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Kids and the workplace


Many frustrated employers are complaining that the youths of today have no work ethic, that they are not driven and have no desire to advance within an organization or a career path. While that may be true for some, or even a large percentage of young people, it’s important not to write off that generation or generations after them. With proper planning and support from the entire community of employers, churches and parents, steps can be taken to train a generation who are committed, progressive and highly productive workers.{{more}}

It’s never too early to introduce the idea of work to children. No, this is not advocating child labour; however, helping children to understand what work is and how to be successful as a worker is important. Employed parents can begin to positively impact their children by their own example. Children learn by mirroring; so, if they see Mommy, Daddy or other family members getting up every day and going to work on time, with a positive attitude and some enthusiasm for their work, it will be impossible for children not to mirror that behaviour.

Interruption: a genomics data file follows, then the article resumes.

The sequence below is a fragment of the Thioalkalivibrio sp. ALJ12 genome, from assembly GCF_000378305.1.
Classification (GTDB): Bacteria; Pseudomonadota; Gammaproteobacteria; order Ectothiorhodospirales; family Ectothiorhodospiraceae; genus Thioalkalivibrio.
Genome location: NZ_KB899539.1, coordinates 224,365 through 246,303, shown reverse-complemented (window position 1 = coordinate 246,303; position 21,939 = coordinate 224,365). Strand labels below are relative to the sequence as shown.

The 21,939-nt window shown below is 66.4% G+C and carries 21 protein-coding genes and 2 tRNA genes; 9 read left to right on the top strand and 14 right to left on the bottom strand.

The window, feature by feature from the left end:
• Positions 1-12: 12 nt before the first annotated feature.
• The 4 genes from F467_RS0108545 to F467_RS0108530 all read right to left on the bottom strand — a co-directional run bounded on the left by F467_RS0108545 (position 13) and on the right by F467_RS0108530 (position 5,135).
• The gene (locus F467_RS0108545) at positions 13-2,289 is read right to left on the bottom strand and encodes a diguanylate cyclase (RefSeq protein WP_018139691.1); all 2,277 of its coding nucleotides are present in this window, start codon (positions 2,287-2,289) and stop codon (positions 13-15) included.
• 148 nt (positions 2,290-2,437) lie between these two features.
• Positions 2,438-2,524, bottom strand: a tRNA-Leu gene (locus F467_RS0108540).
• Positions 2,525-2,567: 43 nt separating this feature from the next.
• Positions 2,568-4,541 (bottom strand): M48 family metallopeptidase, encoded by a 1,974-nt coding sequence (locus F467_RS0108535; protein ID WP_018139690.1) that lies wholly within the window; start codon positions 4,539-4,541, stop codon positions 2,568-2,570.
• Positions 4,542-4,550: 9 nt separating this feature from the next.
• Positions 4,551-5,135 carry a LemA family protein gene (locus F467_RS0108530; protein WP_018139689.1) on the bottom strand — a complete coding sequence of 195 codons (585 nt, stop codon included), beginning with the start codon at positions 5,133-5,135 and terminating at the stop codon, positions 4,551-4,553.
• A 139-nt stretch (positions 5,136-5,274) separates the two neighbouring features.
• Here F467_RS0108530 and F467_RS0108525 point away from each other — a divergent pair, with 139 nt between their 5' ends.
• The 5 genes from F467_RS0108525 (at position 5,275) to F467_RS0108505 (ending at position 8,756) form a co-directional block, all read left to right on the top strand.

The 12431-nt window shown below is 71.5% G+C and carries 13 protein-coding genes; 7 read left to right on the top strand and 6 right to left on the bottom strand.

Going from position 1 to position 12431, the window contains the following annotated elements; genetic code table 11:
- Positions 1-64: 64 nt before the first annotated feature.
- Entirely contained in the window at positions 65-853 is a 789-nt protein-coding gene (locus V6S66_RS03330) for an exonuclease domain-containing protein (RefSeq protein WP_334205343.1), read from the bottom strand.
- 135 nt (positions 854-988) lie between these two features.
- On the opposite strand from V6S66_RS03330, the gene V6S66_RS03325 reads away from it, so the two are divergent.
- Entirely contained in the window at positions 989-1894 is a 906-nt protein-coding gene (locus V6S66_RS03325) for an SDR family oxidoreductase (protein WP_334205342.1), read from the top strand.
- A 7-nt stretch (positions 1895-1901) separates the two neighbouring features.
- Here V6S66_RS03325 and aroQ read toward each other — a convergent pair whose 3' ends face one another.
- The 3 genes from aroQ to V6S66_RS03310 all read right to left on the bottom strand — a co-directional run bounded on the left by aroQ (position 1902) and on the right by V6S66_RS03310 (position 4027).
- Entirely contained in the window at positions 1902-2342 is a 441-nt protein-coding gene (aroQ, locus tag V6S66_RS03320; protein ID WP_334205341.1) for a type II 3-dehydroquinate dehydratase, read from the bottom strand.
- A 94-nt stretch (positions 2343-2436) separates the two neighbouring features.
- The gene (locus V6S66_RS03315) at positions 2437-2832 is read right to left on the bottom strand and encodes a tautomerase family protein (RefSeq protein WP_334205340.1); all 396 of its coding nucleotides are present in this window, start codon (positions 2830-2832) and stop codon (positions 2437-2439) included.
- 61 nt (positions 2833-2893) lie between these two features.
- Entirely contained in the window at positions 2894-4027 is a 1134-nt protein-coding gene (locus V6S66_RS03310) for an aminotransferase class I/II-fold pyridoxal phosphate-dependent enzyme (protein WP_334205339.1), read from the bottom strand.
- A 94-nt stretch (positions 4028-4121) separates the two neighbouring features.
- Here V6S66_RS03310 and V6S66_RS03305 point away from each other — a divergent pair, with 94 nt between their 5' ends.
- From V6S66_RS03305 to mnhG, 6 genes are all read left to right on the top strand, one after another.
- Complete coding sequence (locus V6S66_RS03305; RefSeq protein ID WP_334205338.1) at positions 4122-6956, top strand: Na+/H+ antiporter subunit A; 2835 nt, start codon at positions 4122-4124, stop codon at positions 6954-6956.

Children need to see possibilities. Far too many adults grew up with only a few career paths, nurse, doctor, lawyer, policeman, teacher or bank employee as the choice careers. Those who did not make it in these areas were often looked upon as failures or not very bright. Children need to be taught the many creative legal ways in which they can make a living. Too much time is spent on titles and positions, leaving those unable to compete feeling marginalized and despondent. Every effort should be placed into teaching children how to discover their gifts and talents and how to use their talents to support themselves and become contributing members of society.

Employers can help encourage our children by practising family friendly policies. Set one day aside when parents can bring their children to work to proudly show their children what they do. Many global companies are already holding this day. Pay employees well and ensure they are not overworked and underpaid. As a goodwill gesture to the community, companies should also consider starting mentoring programmes, so children can see an adult besides their parents working and doing well on the job. For some children, this may be the only positive influence they see.

Karen Hinds is “The Workplace Success Expert.” For a FREE SPECIAL REPORT on Avoiding Career Killers in the Workplace, send an email to [email protected]

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